Dynamic Happenings

Pay Your Dues, or Pay the Piper

February 06, 2015 General

    Lets take a trip down memory lane to our freshmen year of high school (some may need to travel a little farther than others). I’m sure we can all remember what it was like. Nervousness filled the body, and we asked ourselves questions like, will we fit in? Will I like my classes or teacher? Is the cafeteria food really as bad as my sister said?  Countless questions filled our tiny little brains, but one thing we knew for sure; we were at the bottom of the food chain. We knew we had to put in the time and work required to reap the benefits of Senior year. We knew graduating from measly middle school didn’t mean a damn thing except granting us entry into big bad high school. So if we knew the ranking of power then, why is it so hard for so many young graduates entering the workplace to understand it now?

    As a member of Generation Y, I have heard employers say many good things about my generation but also several areas where we can improve. One of the most common criticisms employers have about young college graduates entering the workplace is that they want all of the benefits of a successful career, but aren’t willing to put in the work and pay their dues.
    This shouldn’t come as a surprise to most, since this generation has been built on coddling parents and participation awards. The belief that as long as you try your best you will be rewarded has plagued this generation and has created an entitlement type persona. If you are a college grad applying for a job and you believe that an employer “owes” you something because you have a measly college degree, you are in for a rude awakening.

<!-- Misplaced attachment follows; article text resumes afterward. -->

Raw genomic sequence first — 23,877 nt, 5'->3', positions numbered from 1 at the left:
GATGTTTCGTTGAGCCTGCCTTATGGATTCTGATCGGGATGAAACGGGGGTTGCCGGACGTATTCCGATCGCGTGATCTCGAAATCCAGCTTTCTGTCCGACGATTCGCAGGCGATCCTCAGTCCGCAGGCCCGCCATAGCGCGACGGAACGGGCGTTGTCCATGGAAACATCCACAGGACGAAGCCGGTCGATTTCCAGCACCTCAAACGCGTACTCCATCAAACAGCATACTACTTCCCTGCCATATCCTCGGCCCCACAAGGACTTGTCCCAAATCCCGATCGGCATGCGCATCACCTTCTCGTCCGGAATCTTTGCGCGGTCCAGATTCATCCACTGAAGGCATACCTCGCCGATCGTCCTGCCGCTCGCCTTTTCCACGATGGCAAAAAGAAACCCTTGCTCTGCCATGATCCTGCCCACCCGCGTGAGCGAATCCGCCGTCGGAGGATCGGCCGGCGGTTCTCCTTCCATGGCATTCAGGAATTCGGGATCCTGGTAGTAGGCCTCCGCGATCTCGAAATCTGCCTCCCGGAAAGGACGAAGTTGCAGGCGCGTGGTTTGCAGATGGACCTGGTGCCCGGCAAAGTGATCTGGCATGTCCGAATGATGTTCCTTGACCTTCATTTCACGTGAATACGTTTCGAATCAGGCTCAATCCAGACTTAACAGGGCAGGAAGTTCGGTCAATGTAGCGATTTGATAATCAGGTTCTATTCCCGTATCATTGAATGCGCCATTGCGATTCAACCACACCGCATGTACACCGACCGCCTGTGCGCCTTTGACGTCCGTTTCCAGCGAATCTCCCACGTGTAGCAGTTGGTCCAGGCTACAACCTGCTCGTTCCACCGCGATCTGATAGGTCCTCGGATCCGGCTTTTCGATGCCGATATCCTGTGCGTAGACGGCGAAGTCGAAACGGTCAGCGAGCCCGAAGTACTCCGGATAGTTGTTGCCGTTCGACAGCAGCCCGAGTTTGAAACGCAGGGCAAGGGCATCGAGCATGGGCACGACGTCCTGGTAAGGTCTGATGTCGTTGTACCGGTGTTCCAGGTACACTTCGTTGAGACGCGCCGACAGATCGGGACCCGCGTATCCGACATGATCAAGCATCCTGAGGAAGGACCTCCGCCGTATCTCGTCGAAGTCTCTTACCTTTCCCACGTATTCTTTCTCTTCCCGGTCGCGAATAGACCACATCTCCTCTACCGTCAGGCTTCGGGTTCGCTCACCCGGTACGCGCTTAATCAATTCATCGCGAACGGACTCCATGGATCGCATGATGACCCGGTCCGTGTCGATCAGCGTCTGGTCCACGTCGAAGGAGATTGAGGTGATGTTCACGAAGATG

Young adults are earning college degrees at a record rates, which means the chances of getting your dream job right after college is slim to none. This is why it is so important for young graduates to understand, you have to start somewhere! While at home during Christmas break, I visited a friend who had graduated last year with a Bachelors in Biology, and I was excited to hear how she was doing. To my surprise I found out she was unemployed and living at home, by choice! She told me she refuses to work at a “menial” job, and because she has her degree she will not except anything that is beneath her. I was baffled by her answer so I asked, “So you must of talked to your advisor freshmen year of high school to get transferred into senior classes since freshmen year was clearly beneath you?” She looked at me like I was crazy and responded, “Of course not!” Expecting to jump straight into your dream job is almost as crazy as thinking you can jump straight into Senior year.

Although some Universities have 90% or higher job placement rates, studies done by job placement firm Adecco show 60% of young college grads cannot find work in their field. While Economic Policy Institute showed in 2014, young college graduates had an unemployment rate of 8.5% and an underemployment rate of 16.8%.

    Young graduates have to keep in mind that in todays workforce it is common to completely change careers several times throughout a lifetime, so where you begin has little to no influence on where you might end up. However, having the patience to understand that your first job is only temporary, the integrity to do that job at the best of your ability and the willpower to stay focused on your goals will make your first, that much closer to your dream.

Carlie Bonderer - Dynamics Marketing Intern

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